We have synthesized a 582,970-base pair Mycoplasma genitalium genome. This synthetic genome, named M. genitalium JCVI-1.0, contains all the genes of wild-type M. genitalium G37 except MG408, which was disrupted by an antibiotic marker to block pathogenicity and to allow for selection. To identify the genome as synthetic, we inserted "watermarks" at intergenic sites known to tolerate transposon insertions. Overlapping "cassettes" of 5 to 7 kilobases (kb), assembled from chemically synthesized oligonucleotides, were joined by in vitro recombination to produce intermediate (...) assemblies of approximately 24 kb, 72 kb ("1/8 genome"), and 144 kb ("1/4 genome"), which were all cloned as bacterial artificial chromosomes in Escherichia coli. Most of these intermediate clones were sequenced, and clones of all four 1/4 genomes with the correct sequence were identified. The complete synthetic genome was assembled by transformation-associated recombination cloning in the yeast Saccharomyces cerevisiae, then isolated and sequenced. A clone with the correct sequence was identified. The methods described here will be generally useful for constructing large DNA molecules from chemically synthesized pieces and also from combinations of natural and synthetic DNA segments. 10.1126/science.1151721. (shrink)
The government purchasing market constitutes the largest business sector in the world. While marketers would benefit from a deep understanding of both sectors, how the two sectors differ in terms of ethics and strategy largely remains unknown. The purpose of this research, therefore, is to explore differences between the for-profit and not-for-profit sectors on two critical aspects of business-to-business procurement: ethics and strategy. Using survey data from a sample of 328 procurement professionals in the for-profit and not-for-profit sectors, key differences (...) are explored. Findings suggest that buyers in the for-profit sector are more likely to behave opportunistically. Conversely, the buyers’ leaders in the not-for-profit sector behave more opportunistically and are more willing to turn a blind eye to their subordinate buyers’ opportunistic behaviors. In addition, key differences in procurement strategy are unveiled suggesting that not-for-profit procurement practices have some room for improvement. Based on the findings, theoretical and managerial implications are drawn, and a future research agenda is proposed. (shrink)
Drama Trauma is a difficult book to review because it both does and does not hang together as one sustained linear argument. Made up of pieces originally written for another book-length project and of more recent critical readings of cultural performance, the book moves from a lengthy section on Shakespeare to much briefer sections on contemporary drama, performance art and installation pieces. And since there's no conclusion, it's not always clear how the sections interact with one another; how they hang (...) together, so to speak. But the sections themselves make for a provocative read; and, if one accepts the book as a loosely organized attempt to 'reflect the non-linear incursions of theory and political performance that have altered our understanding of dramatic 'genre' over more than the past decade' (21), Drama Trauma marks an important contribution to the fields of drama scholarship, performance studies, cultural studies and media studies. (shrink)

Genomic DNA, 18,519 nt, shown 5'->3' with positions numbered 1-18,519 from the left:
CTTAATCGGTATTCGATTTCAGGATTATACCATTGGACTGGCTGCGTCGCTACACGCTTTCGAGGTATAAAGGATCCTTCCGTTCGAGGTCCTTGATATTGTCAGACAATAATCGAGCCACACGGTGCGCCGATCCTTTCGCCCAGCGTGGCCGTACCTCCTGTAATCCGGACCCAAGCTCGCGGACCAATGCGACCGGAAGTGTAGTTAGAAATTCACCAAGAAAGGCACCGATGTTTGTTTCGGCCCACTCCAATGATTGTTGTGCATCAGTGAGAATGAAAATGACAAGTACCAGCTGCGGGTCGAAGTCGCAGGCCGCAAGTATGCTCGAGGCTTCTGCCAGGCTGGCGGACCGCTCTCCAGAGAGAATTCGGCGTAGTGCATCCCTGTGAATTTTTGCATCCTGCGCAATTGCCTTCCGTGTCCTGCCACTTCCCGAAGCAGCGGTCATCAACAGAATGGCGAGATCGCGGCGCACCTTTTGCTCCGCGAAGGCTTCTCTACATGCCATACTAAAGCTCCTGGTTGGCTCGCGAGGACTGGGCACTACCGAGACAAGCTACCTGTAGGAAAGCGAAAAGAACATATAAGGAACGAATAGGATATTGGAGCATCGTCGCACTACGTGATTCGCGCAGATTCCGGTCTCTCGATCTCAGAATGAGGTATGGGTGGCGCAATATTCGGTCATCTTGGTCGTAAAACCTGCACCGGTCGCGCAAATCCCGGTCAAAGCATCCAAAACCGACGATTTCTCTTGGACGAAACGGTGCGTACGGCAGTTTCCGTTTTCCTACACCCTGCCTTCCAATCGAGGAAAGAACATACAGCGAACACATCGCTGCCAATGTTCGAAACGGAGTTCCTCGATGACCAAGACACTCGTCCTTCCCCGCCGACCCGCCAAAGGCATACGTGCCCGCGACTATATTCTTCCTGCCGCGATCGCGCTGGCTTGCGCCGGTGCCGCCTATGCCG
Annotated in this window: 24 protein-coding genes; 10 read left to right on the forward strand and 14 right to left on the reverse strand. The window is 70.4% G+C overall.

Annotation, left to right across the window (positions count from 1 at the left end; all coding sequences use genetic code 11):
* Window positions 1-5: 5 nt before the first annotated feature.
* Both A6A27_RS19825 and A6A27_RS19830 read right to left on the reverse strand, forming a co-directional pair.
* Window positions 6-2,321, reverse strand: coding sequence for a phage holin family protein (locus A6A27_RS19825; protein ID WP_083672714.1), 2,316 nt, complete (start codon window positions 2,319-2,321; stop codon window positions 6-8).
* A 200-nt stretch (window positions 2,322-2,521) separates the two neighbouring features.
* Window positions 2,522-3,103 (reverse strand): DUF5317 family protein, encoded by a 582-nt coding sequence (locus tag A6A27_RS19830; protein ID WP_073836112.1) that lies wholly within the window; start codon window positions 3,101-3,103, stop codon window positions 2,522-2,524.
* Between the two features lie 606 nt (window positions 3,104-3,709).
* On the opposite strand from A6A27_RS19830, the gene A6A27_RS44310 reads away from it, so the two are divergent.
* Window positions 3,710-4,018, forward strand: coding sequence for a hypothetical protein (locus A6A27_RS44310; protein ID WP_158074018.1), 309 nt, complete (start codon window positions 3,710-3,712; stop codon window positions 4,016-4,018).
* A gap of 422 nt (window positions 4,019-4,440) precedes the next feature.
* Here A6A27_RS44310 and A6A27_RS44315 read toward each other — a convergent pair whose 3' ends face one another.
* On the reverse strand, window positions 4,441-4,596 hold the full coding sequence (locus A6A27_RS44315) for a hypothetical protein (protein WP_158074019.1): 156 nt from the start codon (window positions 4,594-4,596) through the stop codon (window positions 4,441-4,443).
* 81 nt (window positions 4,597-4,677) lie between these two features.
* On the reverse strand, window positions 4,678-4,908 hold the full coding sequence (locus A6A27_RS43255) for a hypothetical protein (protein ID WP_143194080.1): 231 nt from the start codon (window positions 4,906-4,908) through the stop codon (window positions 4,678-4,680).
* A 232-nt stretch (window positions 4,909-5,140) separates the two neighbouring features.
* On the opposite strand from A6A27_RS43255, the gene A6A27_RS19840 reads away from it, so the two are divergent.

Timothy Williamson (2002) has offered an argument for the claim that, necessarily, he exists, that is, that he is a necessary existent.1 Though this argument has attracted a great deal of attention (e.g., Rumfitt 2003 and Wiggins 2003), I present a new argument for the same conclusion which reveals a new way of denying the soundness of Williamson’s argument, one which denies not only that it is necessary that he exists but also that there are any true necessities about (...) Williamson at all. In conclusion, given that it is contingent that Williamson exists, I nevertheless distinguish a sense in which he is, after all, a necessary existent: Williamson necessarily exists, though it is not necessary that he exists. (shrink)
This article accomplishes two closely connected things. First, it refutes an influential view about the relationship between perception and knowledge. In particular, it demonstrates that perceiving does not entail knowing. Second, it leverages that refutation to demonstrate that knowledge is not the most general factive propositional attitude.
William C. Frederick proposes a naturalistic business ethics. Many commentators focus on the issues of naturalistic fallacy, deprivation of freedom of the will, and possibility of important and universal moral values in business ethics. I argue that an ethics being naturalistic is not a worry. The issue of deprivation of free will is irrelevant. Yet there are urgent questions regarding the possibility of important and universal moral values, which may prevent Frederick’s view from getting off the ground.
The following analysis demonstrates that G.H. Mead's understanding of human speech is remarkably consistent with today's interdisciplinary field that studies speech as a natural behavior with an evolutionary history. Mead seems to have captured major empirical and theoretical insights more than half a century before the contemporary field began to take shape. In that field the framework known as “Tinbergen's Four Questions,” developed in ecology to study naturally occurring behavior in nonhuman animals, has been an effective organizing framework for research (...) on human speech. It is used in this paper to organize the comparison of Mead with contemporary scholars. The analysis concludes that Mead was, in a sense, “beyond” the Four Questions by recognizing the limitations of reductionist methods in understanding the nature of conscious phenomena, especially language. Mead's socially situated model of the nature of human speech makes him relevant to today's field where some see an undervaluation of the treatment of language as a social process. (shrink)